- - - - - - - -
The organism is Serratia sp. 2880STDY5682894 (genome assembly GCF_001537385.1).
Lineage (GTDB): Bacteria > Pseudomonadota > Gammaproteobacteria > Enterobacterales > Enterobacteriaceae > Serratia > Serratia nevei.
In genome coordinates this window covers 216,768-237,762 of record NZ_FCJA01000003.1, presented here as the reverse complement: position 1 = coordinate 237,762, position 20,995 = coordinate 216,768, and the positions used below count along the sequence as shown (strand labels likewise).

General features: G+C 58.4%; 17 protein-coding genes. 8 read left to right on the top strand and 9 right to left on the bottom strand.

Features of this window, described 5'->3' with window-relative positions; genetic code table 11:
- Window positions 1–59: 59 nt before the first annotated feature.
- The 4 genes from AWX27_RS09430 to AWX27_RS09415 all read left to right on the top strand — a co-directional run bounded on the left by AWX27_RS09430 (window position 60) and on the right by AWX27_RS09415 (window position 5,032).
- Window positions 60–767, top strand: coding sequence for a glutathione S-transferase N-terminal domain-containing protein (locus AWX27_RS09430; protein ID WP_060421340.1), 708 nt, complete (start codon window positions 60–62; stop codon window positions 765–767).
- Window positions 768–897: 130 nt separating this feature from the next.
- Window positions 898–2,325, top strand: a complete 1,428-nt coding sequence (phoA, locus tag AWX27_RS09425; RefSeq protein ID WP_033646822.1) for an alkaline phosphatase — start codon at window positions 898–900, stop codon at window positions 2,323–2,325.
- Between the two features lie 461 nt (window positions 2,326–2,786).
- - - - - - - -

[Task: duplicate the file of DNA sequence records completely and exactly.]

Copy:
The organism is Serratia sp. 2880STDY5682894 (genome assembly GCF_001537385.1).
Lineage (GTDB): Bacteria > Pseudomonadota > Gammaproteobacteria > Enterobacterales > Enterobacteriaceae > Serratia > Serratia nevei.
In genome coordinates this window covers 216,768-237,762 of record NZ_FCJA01000003.1, presented here as the reverse complement: position 1 = coordinate 237,762, position 20,995 = coordinate 216,768, and the positions used below count along the sequence as shown (strand labels likewise).

General features: G+C 58.4%; 17 protein-coding genes. 8 read left to right on the top strand and 9 right to left on the bottom strand.

Features of this window, described 5'->3' with window-relative positions; genetic code table 11:
- Window positions 1–59: 59 nt before the first annotated feature.
- The 4 genes from AWX27_RS09430 to AWX27_RS09415 all read left to right on the top strand — a co-directional run bounded on the left by AWX27_RS09430 (window position 60) and on the right by AWX27_RS09415 (window position 5,032).
- Window positions 60–767, top strand: coding sequence for a glutathione S-transferase N-terminal domain-containing protein (locus AWX27_RS09430; protein ID WP_060421340.1), 708 nt, complete (start codon window positions 60–62; stop codon window positions 765–767).
- Window positions 768–897: 130 nt separating this feature from the next.
- Window positions 898–2,325, top strand: a complete 1,428-nt coding sequence (phoA, locus tag AWX27_RS09425; RefSeq protein ID WP_033646822.1) for an alkaline phosphatase — start codon at window positions 898–900, stop codon at window positions 2,323–2,325.
- Between the two features lie 461 nt (window positions 2,326–2,786).